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Colonialism and the Economy of Caribbean Countries

Colonialism could be defined as the domination of another country over another involving suppression of one people over a more inferior one. The word colonialism came from the Latin words “colonus” which means “farmer” and “imperium” which means “to command” (Khon, 2006). Over the centuries, the distinction between colonialism and imperialism has been causing confusion among the lay men and even among experts. It is because both colonialism and imperialism involve domination and control. One of the known stories ever told in world history, perhaps, is the colonialism of that happened in the Caribbean countries.

Unlike on what other people think that Caribbean is not that important and not complex, Caribbean countries astounds in being a country worth studying manifesting a very complex history and characteristics. History would tell us that the people in Caribbean countries have been actively involved in a string of struggles involving fighting for their own freedom and democracy. The people of Caribbean countries have displayed an outstanding brand of courage ready to fight imperialism and colonialism (Hillman and D`Agostino, 2003).

The United States and a number of European countries have manifested interests in taking control over the Caribbean countries. The natural resources of the country and its being a strategic crossroad would tell us why so many are willing to die just to dominate the Caribbean. More than the culture of Caribbean countries, those who tried to get the Caribbean countries had a great impact on the migration patterns and had a greater impact on the economic characteristics of the Caribbean countries (Hillman and D`Agostino, 2003). Among the problems which hound the Caribbean countries is its economic weakness.

This has been one of the adverse effects of colonialism since the fifteenth century. The skewed political interests of the different countries like those in Europe had also caused the problematic economic characteristic of the Caribbean countries. Although there have been independent efforts by the Caribbean people to boost their economy, they were, unfortunately unsuccessful. The Caribbean countries tried to be involved in the production of clothes, manufacturing of sugar, and the processing of food but all of these ended up being useless to boost their lagging economy (Hillman and D`Agostino, 2003).

This is because the effect of colonialism is also tailing in the Caribbean economy up to now. Certain “colonial” economic policies have been preventing the Caribbean economy to be in full bloom (Harpelle, 1997). Industrialized countries like the United States benefit from the “free-trade policy” which permits a lower tariff for imported goods or products (Hillman and D`Agostino, 2003). This could also be a form of neo colonialism since the interest of a superior country is being taken care of. The reduction of tariffs among the imported goods and products would later cause the local products to profit nothing.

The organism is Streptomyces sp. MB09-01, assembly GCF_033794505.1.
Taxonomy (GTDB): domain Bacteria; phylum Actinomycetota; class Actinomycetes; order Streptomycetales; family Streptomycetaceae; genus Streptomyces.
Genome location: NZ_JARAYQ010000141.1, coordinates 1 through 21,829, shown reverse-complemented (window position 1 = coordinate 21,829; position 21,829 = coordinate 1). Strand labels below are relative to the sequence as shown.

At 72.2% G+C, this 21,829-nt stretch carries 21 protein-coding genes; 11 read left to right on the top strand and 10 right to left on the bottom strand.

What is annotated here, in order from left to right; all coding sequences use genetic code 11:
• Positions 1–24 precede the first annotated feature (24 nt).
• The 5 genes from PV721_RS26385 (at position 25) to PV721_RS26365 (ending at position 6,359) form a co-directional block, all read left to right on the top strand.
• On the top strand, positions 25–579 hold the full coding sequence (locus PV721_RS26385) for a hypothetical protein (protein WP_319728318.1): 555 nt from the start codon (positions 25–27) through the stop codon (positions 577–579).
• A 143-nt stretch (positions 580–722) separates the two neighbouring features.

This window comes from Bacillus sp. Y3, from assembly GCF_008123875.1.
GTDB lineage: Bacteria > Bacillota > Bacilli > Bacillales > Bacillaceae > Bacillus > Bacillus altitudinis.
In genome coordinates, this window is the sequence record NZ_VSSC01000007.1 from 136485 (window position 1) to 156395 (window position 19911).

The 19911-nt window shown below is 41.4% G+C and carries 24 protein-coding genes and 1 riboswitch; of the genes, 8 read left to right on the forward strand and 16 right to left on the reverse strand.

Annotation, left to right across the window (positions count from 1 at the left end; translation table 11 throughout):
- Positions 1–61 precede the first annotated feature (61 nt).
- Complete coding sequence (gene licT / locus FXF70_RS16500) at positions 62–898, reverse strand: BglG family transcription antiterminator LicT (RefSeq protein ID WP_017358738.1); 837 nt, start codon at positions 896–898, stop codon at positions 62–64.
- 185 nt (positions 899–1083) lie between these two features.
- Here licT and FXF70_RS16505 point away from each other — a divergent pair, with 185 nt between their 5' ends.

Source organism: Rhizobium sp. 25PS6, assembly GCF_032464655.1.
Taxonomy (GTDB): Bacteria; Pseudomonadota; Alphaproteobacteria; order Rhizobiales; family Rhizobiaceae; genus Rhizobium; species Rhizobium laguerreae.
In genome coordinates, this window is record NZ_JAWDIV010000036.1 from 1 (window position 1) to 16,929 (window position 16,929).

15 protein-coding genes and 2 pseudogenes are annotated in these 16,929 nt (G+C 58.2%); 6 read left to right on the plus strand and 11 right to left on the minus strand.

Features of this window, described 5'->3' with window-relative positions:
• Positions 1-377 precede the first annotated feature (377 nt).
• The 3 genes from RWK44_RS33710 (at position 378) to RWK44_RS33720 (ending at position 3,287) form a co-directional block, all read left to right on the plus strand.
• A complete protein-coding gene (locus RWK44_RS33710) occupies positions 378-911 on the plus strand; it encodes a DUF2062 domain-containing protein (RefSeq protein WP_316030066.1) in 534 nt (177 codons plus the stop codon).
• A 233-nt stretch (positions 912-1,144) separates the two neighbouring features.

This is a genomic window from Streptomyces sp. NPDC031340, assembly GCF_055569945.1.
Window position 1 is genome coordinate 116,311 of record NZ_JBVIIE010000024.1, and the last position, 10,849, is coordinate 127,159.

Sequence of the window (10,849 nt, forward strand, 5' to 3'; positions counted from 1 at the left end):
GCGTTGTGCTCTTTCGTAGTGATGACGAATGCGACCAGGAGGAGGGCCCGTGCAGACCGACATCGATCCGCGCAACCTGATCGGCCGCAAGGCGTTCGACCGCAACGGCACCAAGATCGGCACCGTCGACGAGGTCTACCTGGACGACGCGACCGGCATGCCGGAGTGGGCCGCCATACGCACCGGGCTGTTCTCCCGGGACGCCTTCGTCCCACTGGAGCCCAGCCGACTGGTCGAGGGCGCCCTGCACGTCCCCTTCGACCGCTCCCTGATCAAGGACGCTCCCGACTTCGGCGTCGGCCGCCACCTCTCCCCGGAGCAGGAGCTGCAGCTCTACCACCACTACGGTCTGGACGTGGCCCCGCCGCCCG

Since the tariffs or taxes paid by the “superior” countries are relatively cheaper, the consumers would, of course, prefer buying imported products that are cheaper. More so, issues related to labor could also be considered as an after-effect of the legacy of colonialism. During the time of colonialism in the Caribbean countries, workers are considered as extremely inferior by their employers thus imposing a very low salary among them. They are also deprived of the benefits that are the vested rights among workers.

In these modern times, the legacies of the violation of the rights of the workers are committed by multi national companies thriving in Caribbean countries. The “colonial mentality” on the imposition of labor policies was handed on. As we know, issues on labor are closely related in a county’s economic condition. This is why no wonder, the economy of Caribbean countries is having a hard time coping with the industrialized countries. The legacies of colonialism would continue to hound the Caribbean countries if “colonial economic policies” would still be implemented.

The economy is a very vital part and foundation of a country which should not be affected by external factors, or in this case, foreign countries. Although the international community is of great help is attaining a booming economy, the interest of the country should always be considered first.

References: D`Agostino, R. H. T. (2003). Understanding the Contemporary Caribbean Boulder, CO 80301 USA: Lynne Rienner Publishers Harpelle, R. (1997). Struggles for Freedom: Essays on Slavery, Colonialism and Culture in the Caribbean and Central America. Canadian Journal of History, 334 Khon, M. (Ed. ) (2006) Stanord Encyclopedia of Philosophy.

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